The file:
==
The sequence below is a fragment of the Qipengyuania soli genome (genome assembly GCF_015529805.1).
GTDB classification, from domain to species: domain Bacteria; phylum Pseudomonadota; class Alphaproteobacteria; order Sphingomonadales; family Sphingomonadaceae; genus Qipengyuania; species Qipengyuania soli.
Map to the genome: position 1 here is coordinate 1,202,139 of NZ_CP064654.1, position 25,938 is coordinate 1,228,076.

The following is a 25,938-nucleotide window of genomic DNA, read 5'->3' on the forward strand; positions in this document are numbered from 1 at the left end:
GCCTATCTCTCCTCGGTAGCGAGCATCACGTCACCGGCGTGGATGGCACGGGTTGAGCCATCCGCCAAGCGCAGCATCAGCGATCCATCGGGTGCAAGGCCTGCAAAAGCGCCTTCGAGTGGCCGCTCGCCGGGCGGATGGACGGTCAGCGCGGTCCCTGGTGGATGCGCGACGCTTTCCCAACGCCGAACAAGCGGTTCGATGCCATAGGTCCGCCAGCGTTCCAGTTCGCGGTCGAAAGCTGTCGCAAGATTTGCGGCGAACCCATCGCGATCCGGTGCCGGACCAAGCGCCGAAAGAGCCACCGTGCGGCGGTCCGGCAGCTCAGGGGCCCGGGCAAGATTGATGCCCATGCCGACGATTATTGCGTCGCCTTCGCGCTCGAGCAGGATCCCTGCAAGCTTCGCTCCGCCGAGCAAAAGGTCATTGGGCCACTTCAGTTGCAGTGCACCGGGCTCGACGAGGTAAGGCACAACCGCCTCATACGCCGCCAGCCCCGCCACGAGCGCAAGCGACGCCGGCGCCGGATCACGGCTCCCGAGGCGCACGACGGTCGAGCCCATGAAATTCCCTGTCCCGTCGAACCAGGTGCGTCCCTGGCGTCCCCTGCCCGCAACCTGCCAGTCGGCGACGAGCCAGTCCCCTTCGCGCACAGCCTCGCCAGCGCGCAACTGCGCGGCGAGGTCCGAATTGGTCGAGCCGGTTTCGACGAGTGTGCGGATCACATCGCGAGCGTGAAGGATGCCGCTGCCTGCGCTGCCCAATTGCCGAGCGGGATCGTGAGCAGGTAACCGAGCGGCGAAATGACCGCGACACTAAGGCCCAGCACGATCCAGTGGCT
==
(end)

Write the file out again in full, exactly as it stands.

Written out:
The sequence below is a fragment of the Qipengyuania soli genome (genome assembly GCF_015529805.1).
GTDB classification, from domain to species: domain Bacteria; phylum Pseudomonadota; class Alphaproteobacteria; order Sphingomonadales; family Sphingomonadaceae; genus Qipengyuania; species Qipengyuania soli.
Map to the genome: position 1 here is coordinate 1,202,139 of NZ_CP064654.1, position 25,938 is coordinate 1,228,076.

The following is a 25,938-nucleotide window of genomic DNA, read 5'->3' on the forward strand; positions in this document are numbered from 1 at the left end:
GCCTATCTCTCCTCGGTAGCGAGCATCACGTCACCGGCGTGGATGGCACGGGTTGAGCCATCCGCCAAGCGCAGCATCAGCGATCCATCGGGTGCAAGGCCTGCAAAAGCGCCTTCGAGTGGCCGCTCGCCGGGCGGATGGACGGTCAGCGCGGTCCCTGGTGGATGCGCGACGCTTTCCCAACGCCGAACAAGCGGTTCGATGCCATAGGTCCGCCAGCGTTCCAGTTCGCGGTCGAAAGCTGTCGCAAGATTTGCGGCGAACCCATCGCGATCCGGTGCCGGACCAAGCGCCGAAAGAGCCACCGTGCGGCGGTCCGGCAGCTCAGGGGCCCGGGCAAGATTGATGCCCATGCCGACGATTATTGCGTCGCCTTCGCGCTCGAGCAGGATCCCTGCAAGCTTCGCTCCGCCGAGCAAAAGGTCATTGGGCCACTTCAGTTGCAGTGCACCGGGCTCGACGAGGTAAGGCACAACCGCCTCATACGCCGCCAGCCCCGCCACGAGCGCAAGCGACGCCGGCGCCGGATCACGGCTCCCGAGGCGCACGACGGTCGAGCCCATGAAATTCCCTGTCCCGTCGAACCAGGTGCGTCCCTGGCGTCCCCTGCCCGCAACCTGCCAGTCGGCGACGAGCCAGTCCCCTTCGCGCACAGCCTCGCCAGCGCGCAACTGCGCGGCGAGGTCCGAATTGGTCGAGCCGGTTTCGACGAGTGTGCGGATCACATCGCGAGCGTGAAGGATGCCGCTGCCTGCGCTGCCCAATTGCCGAGCGGGATCGTGAGCAGGTAACCGAGCGGCGAAATGACCGCGACACTAAGGCCCAGCACGATCCAGTGGCT